Singapore Celebrates Open Access Week 2014

Join us in celebrating   International Open Access Week, Oct 20-26, 2014

Did you know ….

– Individual articles can often be made Open Access (OA) by the author, even if they are published in a subscription based journal

– Many journal publishers (eg. Elsevier, Sage, Springer) allow authors to deposit a version of their articles in an institutional repository

– Once in a repository, articles can be discovered via Google / Google Scholar, and the full text can be freely accessed

– Greater access means a larger potential readership, and may lead to more citations

– Singapore research funding agencies and universities have OA policies

How much do you know about Open Access?

Test your knowledge by taking NTU’s OA Week Quiz (URL link), and have a chance to win an iPad Mini!

Other institutions in Singapore celebrating OA Week include :

For more information about Open Access Week and OA :

  • Open Access Week: A global annual event which aims to raise awareness on the potential benefits of OA.
  • Open Access Directory: A comprehensive and up-to-date wiki on all matters relating to OA.
  • Open Access at NTU: Find out more about open access and how to get involved!
  • ROARMAP: A registry of OA mandates adopted by funders and institutions around the world (including Singapore).
  • A*STAR OA Policy: Effective from 1 Aug 2013.
  • SPARC: An international alliance of academic and research libraries working to create a more open system of scholarly communication.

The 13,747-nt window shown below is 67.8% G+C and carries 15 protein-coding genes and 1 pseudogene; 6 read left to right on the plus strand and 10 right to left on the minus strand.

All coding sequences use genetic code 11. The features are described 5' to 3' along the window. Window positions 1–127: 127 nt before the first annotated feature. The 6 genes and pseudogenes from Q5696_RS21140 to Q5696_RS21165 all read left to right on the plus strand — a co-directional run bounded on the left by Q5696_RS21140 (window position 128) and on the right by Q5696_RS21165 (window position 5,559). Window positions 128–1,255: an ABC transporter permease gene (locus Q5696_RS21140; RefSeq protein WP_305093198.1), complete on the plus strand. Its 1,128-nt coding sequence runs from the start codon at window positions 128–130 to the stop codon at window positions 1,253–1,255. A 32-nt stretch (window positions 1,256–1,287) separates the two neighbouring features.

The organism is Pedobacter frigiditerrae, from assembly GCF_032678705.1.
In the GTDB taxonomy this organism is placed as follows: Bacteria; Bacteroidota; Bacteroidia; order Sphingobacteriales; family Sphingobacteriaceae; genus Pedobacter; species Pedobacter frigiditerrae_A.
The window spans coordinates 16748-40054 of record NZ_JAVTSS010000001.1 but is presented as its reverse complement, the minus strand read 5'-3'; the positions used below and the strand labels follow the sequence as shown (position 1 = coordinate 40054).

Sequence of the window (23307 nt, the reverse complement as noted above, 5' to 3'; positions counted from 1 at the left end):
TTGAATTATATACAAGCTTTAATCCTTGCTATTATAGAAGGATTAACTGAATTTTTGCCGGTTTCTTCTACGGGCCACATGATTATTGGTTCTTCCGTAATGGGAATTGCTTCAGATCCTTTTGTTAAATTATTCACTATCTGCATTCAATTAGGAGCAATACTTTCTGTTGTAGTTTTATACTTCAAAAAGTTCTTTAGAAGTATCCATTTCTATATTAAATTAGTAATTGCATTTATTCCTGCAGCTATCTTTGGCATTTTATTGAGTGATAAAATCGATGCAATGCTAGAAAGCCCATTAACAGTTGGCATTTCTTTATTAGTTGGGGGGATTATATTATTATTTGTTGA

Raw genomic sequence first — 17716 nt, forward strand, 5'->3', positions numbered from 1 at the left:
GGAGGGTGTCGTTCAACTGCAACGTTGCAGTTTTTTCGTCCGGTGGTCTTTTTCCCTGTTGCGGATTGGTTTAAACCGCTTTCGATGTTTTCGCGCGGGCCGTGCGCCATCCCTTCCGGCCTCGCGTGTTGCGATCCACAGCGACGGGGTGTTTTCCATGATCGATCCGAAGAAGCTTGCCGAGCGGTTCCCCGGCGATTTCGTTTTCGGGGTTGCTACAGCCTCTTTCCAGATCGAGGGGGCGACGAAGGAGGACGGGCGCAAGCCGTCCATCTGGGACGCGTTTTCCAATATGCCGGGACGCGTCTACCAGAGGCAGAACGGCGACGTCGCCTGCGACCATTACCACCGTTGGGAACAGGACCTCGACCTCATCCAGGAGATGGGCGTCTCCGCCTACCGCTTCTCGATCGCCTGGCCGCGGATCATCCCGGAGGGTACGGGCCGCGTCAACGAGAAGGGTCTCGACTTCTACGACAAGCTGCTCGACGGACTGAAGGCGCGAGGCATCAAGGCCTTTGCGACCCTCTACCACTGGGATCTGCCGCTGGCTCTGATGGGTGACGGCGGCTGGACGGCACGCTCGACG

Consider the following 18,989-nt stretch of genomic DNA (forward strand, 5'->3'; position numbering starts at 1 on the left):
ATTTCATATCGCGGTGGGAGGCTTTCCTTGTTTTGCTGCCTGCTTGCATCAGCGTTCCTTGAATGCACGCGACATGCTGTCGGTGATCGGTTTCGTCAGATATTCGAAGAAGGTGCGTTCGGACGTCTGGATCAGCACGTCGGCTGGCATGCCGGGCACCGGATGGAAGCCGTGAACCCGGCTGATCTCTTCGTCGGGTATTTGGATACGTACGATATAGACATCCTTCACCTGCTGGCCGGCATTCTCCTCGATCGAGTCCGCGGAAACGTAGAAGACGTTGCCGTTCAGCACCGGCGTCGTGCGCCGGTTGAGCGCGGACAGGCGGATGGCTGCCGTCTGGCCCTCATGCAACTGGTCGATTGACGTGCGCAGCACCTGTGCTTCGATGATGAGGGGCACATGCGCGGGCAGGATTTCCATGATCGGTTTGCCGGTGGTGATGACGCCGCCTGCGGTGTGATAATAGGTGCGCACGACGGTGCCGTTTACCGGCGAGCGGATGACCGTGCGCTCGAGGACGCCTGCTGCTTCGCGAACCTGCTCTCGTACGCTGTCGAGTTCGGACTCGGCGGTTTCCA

• Richard Poynder’s blog: Poynder has been described as the “chronicler, conscience, and gadfly laureate” of the OA movement. The blog captures his writings and interviews with funding & research administrators, researchers & scientists, publishers on matters related to OA.

2014 Highly Cited Researchers by Thomson Reuters

Thomson Reuters has revealed the people behind the most influential research, the Highly Cied Researchers in different research fields of science. Data deriving from InCites Essential Science Indicators.

The 2014 highly cited researchers could be searched by their names, institutions, and subjects via site:  It originally known as ISIHighlyCited, first launched in 2001. ISIHighlyCited identified researchers according to the total citations to their work. The new compilation of highly cited rsearchers adopted a different approach by analyzing at citation data over the last 11 years to identify those who published the highest-impact work (2002 – 2012 and 2012 – 2013).